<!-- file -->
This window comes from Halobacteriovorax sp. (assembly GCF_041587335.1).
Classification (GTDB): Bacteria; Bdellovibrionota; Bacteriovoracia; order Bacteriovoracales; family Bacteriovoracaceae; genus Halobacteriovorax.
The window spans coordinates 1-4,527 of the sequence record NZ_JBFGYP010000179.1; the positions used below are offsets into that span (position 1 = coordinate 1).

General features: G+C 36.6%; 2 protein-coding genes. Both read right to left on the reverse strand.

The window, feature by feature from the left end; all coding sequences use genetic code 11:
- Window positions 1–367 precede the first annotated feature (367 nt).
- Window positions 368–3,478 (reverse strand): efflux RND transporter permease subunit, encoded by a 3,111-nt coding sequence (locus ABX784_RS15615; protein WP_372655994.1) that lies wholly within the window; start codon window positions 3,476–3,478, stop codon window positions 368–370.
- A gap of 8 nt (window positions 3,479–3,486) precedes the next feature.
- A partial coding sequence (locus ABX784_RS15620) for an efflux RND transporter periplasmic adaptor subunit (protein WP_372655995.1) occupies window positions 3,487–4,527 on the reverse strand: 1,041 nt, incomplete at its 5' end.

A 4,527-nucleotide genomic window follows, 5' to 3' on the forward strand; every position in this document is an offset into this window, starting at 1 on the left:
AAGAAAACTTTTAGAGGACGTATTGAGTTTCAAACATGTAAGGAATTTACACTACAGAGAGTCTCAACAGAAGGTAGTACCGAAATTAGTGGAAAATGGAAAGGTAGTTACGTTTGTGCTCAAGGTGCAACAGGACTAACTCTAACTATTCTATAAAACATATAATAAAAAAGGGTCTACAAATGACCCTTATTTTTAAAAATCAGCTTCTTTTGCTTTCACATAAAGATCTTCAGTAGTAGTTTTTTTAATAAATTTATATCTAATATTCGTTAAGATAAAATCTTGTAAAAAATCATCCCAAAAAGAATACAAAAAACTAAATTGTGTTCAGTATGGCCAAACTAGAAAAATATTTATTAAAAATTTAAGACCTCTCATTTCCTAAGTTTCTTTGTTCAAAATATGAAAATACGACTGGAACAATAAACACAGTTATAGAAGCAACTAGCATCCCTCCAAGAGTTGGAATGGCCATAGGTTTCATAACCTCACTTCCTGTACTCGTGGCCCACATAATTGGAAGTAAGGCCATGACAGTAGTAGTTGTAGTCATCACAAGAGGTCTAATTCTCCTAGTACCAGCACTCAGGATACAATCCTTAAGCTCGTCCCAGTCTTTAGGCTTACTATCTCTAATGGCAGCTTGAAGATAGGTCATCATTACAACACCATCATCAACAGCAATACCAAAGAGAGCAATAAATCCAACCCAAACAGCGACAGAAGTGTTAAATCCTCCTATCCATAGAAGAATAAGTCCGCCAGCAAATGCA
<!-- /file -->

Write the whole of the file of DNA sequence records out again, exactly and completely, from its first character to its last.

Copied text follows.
This window comes from Halobacteriovorax sp. (assembly GCF_041587335.1).
Classification (GTDB): Bacteria; Bdellovibrionota; Bacteriovoracia; order Bacteriovoracales; family Bacteriovoracaceae; genus Halobacteriovorax.
The window spans coordinates 1-4,527 of the sequence record NZ_JBFGYP010000179.1; the positions used below are offsets into that span (position 1 = coordinate 1).

General features: G+C 36.6%; 2 protein-coding genes. Both read right to left on the reverse strand.

The window, feature by feature from the left end; all coding sequences use genetic code 11:
- Window positions 1–367 precede the first annotated feature (367 nt).
- Window positions 368–3,478 (reverse strand): efflux RND transporter permease subunit, encoded by a 3,111-nt coding sequence (locus ABX784_RS15615; protein WP_372655994.1) that lies wholly within the window; start codon window positions 3,476–3,478, stop codon window positions 368–370.
- A gap of 8 nt (window positions 3,479–3,486) precedes the next feature.
- A partial coding sequence (locus ABX784_RS15620) for an efflux RND transporter periplasmic adaptor subunit (protein WP_372655995.1) occupies window positions 3,487–4,527 on the reverse strand: 1,041 nt, incomplete at its 5' end.

A 4,527-nucleotide genomic window follows, 5' to 3' on the forward strand; every position in this document is an offset into this window, starting at 1 on the left:
AAGAAAACTTTTAGAGGACGTATTGAGTTTCAAACATGTAAGGAATTTACACTACAGAGAGTCTCAACAGAAGGTAGTACCGAAATTAGTGGAAAATGGAAAGGTAGTTACGTTTGTGCTCAAGGTGCAACAGGACTAACTCTAACTATTCTATAAAACATATAATAAAAAAGGGTCTACAAATGACCCTTATTTTTAAAAATCAGCTTCTTTTGCTTTCACATAAAGATCTTCAGTAGTAGTTTTTTTAATAAATTTATATCTAATATTCGTTAAGATAAAATCTTGTAAAAAATCATCCCAAAAAGAATACAAAAAACTAAATTGTGTTCAGTATGGCCAAACTAGAAAAATATTTATTAAAAATTTAAGACCTCTCATTTCCTAAGTTTCTTTGTTCAAAATATGAAAATACGACTGGAACAATAAACACAGTTATAGAAGCAACTAGCATCCCTCCAAGAGTTGGAATGGCCATAGGTTTCATAACCTCACTTCCTGTACTCGTGGCCCACATAATTGGAAGTAAGGCCATGACAGTAGTAGTTGTAGTCATCACAAGAGGTCTAATTCTCCTAGTACCAGCACTCAGGATACAATCCTTAAGCTCGTCCCAGTCTTTAGGCTTACTATCTCTAATGGCAGCTTGAAGATAGGTCATCATTACAACACCATCATCAACAGCAATACCAAAGAGAGCAATAAATCCAACCCAAACAGCGACAGAAGTGTTAAATCCTCCTATCCATAGAAGAATAAGTCCGCCAGCAAATGCA